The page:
Think powerlifting is a man’s sport? Think again! Girls certainly CAN lift and today’s health journey proves just that! Have a read…
1. Tell us a bit about yourself?
I’m 29 living in Brisbane and work in Vocational Education and Training. I love getting outdoors, being active, being creative and food!! Most of my spare time is spent with friends doing any of the above. I am just coming into my 5th year of training in a powerlifting warehouse style gym. I love training because I think it has so many benefits both mentally and physically.
2. How did you first get into powerlifting?
I started taking more of an interest in fitness/ strength training and nutrition. I already went to the gym but didn’t really know what I was doing with weights. I did some reading online and started a strength program I found. I then booked a session with a PT so I could get help with my form. He was a powerlifter and based his programs / sessions around ‘the big 3’ – Squat, Bench and Deadlift. These are the lifts you perform in a powerlifting competition/meet. After a few sessions with him I gave up my commercial gym membership and found a powerlifting gym and coach. I was hooked! I didn’t/ don’t do it for the sport aspect because I’ve never been an athletic person. It was more so I was going to the gym anyway to be and look fit so powerlifting became an addition to that. It gives training more purpose and takes the focus away from how you look. It is empowering to lift heavy and see what you are capable of and the drastic change in my body composition was a nice bonus!
3. What does your typical week of training look like?
At the moment I train for 1-2 hours 4 times a week. Each session starts with Squat, Bench or Deadlift and is followed by accessory work to build strength on those lifts and work on weak points, power and speed. I do cardio once in a blue moon other than walking and might add some skipping to the end of a session.
4. Do you follow any special diet?
The good thing about powerlifting is you can’t get strong without eating lots and fuelling your body. You can tell the difference in training if you haven’t eaten as much food as you should of before your session. I don’t have a specific diet but mostly eat whole foods I enjoy and base my meals around different proteins. I don’t deprive myself of chocolate, ice cream or doughnuts either!
5. You’ve competed in comps before. What are they like?
I never thought I would and I was terrified at first but soon realised it was a lot of fun and felt good to be out of my comfort zone. Powerlifting is as much if not more a mental challenge than physical. You don’t need to be really strong to compete and you may not feel ‘ready’ but once you do one you know what to expect and it is a lot less scary. It is a way of putting to test the work done in the gym. You have 3 attempts at the Squat, Bench then Deadlift. Each attempt is given a white (successful) or red (unsuccessful) light based upon a number of rules and technicalities.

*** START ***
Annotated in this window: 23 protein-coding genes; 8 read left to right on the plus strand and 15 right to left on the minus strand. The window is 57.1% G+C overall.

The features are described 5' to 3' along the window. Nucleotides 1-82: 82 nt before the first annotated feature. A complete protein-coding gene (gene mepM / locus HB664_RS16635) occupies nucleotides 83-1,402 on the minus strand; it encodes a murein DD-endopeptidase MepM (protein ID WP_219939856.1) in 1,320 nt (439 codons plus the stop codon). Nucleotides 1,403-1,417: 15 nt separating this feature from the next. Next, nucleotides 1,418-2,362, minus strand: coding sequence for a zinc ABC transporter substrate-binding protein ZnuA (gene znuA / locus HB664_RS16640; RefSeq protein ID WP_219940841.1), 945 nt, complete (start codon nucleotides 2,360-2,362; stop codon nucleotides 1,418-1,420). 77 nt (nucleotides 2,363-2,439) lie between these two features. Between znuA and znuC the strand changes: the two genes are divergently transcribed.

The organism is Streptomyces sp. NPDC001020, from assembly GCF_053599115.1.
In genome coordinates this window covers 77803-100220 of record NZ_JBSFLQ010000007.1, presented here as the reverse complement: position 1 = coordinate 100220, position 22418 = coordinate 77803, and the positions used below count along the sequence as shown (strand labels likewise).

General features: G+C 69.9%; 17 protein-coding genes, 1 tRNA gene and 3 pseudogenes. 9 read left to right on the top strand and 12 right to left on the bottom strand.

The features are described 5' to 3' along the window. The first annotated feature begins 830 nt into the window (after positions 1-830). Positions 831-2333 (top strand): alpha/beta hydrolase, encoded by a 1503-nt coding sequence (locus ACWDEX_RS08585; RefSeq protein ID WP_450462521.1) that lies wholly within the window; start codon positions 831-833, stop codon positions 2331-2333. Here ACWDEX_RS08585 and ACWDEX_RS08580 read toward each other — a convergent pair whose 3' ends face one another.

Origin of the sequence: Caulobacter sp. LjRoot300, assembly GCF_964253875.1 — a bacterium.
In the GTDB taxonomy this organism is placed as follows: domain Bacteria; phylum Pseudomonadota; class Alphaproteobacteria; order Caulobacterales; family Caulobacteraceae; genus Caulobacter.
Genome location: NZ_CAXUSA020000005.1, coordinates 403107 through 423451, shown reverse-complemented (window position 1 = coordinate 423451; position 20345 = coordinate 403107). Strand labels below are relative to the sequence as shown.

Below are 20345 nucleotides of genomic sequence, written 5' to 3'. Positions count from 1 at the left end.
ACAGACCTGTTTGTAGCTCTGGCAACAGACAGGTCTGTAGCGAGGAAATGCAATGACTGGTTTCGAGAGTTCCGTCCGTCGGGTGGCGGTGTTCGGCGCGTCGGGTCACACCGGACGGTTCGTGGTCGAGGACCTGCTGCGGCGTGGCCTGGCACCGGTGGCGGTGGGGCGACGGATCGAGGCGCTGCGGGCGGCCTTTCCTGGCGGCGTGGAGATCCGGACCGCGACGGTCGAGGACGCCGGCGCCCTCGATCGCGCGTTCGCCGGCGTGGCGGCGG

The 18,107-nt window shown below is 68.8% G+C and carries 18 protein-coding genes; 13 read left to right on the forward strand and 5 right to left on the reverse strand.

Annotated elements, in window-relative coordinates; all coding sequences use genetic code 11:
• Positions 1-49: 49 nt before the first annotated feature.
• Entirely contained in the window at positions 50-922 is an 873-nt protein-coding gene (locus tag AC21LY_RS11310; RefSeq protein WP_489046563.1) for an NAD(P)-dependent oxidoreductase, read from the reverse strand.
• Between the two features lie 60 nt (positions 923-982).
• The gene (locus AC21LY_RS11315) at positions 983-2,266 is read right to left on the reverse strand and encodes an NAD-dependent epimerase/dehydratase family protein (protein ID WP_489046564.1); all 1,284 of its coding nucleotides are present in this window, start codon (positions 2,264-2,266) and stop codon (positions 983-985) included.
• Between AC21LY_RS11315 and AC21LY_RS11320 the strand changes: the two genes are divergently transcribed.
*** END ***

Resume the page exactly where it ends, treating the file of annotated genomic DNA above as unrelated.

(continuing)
The best lift in kgs for each is counted towards your ‘total’. Lifters can go for records in each lift as well as the total kgs for all 3. Lifters are put into weight classes and also divisions for male and female and age brackets. Though it is an individual sport there is such a strong community both in the gym and in powerlifting in general. The people you train with during the week are there supporting you, cheering for you and backing you. The environment is perfect to try and hit a new PB or goal you’ve set yourself.
6. What do you think are the main barriers to women getting into powerlifting?
There are a lot of reasons I think some women would be hesitant. Not knowing exactly what is involved for one or considering it more of a man’s sport. Perhaps being worried of other’s opinions. Powerlifting is becoming more popular now though and more and more women are getting involved. If you want to try it your friends and family may find it surprising or not understand (my experience) but who cares? Eventually they will come around especially once they see your results.
It can be intimidating too, going into a new environment with big, strong guys and girls but all of the people I have met who seemed intimidating at face value have been some of the kindest, gentlest people I have met who I now call my friends.
7. Who are your favourite female powerlifters?
I’m not really much of a fan girl and there are so many women kicking ass in powerlifting. Some I admire and follow on insta are…
Liz Craven @lizpowerlifts
Kimberley Walford @trackfu
Amber Abweh @swoleesi
Isabella von Weissenberg @ivweissenberg
8. What do you think are the common misconceptions about powerlifting?
As mentioned before – that it’s a men’s sport.
That it will make you huge.
That you can’t do it if you’re not already strong.
That everyone’s a meathead or on steroids.
9. What advice would you have for someone wanting to start powerlifting?
Find a powerlifting gym or coach and just do it! Don’t be scared you have nothing to lose and so much to gain – literally!! Be willing to train hard and put in the work – it’s challenging but so worth it.
More about Alana
Thank you so much Alana for sharing your health journey!
Do you guys have any questions for Alana? Pop them in the comment box below.
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